As I headed to the swim start, I heard an announcement that the swim would be cut shorter due to the weather and that there was also a delay of half an hour. Being a newbie to the world of Ironman, I wasn’t sure when I would need to be in the pen for the start so I was in nice and early with everyone else. Spirits were high amongst fellow competitors but the rain started to get people feeling cold and ready to get on with it! Finally, the pros left the beach and stormed their way around the swim course whilst us mere mortals watched on. They then started to release the other 2,650 of us in 5 people bursts which took a lot longer than I realised. Unfortunately, there was also a break in the funnel ahead of me which allowed people to filter in ahead. Finally, we entered the water around 7.45am and the race was on!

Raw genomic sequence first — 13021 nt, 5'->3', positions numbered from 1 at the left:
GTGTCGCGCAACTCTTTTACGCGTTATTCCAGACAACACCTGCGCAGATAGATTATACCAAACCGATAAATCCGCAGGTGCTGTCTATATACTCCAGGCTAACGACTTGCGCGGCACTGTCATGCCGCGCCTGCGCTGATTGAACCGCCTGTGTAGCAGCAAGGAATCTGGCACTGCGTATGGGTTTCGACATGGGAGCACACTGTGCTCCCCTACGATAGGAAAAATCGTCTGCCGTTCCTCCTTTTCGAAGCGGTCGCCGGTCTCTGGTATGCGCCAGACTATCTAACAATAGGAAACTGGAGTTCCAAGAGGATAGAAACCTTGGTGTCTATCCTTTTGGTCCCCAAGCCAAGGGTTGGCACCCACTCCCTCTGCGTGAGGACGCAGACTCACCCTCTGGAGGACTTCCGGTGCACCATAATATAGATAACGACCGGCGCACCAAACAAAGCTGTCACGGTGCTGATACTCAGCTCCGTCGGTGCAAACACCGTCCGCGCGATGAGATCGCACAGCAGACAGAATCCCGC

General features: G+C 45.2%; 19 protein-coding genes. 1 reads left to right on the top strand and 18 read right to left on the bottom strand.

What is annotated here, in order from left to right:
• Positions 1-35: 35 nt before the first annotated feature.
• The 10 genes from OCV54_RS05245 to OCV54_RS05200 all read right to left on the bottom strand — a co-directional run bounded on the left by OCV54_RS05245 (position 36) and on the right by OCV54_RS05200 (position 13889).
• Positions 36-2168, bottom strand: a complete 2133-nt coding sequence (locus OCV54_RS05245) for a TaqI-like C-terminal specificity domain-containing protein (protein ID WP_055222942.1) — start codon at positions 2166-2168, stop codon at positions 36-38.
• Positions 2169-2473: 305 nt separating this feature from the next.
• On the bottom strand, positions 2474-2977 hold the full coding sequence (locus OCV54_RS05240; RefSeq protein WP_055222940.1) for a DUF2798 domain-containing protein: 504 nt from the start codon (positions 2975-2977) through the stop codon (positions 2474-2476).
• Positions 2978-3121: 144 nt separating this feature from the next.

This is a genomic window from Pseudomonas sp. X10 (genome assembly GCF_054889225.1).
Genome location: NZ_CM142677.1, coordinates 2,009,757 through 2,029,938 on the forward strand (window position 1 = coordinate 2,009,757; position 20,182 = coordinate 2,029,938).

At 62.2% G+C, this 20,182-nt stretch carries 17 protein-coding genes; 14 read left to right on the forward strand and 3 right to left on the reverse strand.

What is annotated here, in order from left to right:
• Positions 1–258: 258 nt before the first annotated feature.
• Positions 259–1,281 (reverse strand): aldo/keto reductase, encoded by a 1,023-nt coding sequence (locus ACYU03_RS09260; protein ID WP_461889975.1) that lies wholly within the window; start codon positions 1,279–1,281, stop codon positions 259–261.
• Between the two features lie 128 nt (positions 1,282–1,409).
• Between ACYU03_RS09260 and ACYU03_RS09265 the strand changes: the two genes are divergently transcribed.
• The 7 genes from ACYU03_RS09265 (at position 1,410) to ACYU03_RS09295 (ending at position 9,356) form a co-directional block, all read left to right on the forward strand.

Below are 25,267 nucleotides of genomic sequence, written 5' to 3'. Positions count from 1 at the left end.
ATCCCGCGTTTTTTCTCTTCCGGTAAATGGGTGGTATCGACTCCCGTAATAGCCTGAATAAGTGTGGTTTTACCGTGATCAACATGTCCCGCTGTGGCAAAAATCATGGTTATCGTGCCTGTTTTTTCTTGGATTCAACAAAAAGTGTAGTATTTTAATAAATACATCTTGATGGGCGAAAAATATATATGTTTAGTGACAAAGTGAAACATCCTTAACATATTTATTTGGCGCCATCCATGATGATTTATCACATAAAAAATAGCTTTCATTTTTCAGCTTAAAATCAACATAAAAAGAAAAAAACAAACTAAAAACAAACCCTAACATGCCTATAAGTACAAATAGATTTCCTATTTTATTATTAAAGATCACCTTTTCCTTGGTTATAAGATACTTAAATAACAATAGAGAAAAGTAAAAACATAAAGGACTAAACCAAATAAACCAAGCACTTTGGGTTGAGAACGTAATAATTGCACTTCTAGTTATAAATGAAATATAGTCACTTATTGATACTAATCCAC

The swim went pretty well, especially if you take into consideration where I was at with my swimming a year ago! Just to finish an open water swim was a win for me so I was pleased. I would think I can go faster but with the number of people in the water, it was a bit of a scrum all the way around… and I’m always happy to see dry land! 

I took my time in T1 and put on a cycling top and arm warmers, as well as my socks, shoes and helmet and headed off to explore a rain-drenched Dorset. The bike course was great! A good mix of flat sections, 1,000m of climbing including one big hill and some amazing scenery. The problem was it was very wet and slippery so everyone had to be quite cautious on the road. I was very lucky to not get a puncture as there were lots of people on the side of the road changing tyres. I really enjoyed the bike route and the fellow competitors all looked after each other on the way round. In the last 20km, I could feel my back was very sore but it’s normal for me to feel a bit of soreness in my lower back on a longer cycle, so I thought it would be fine…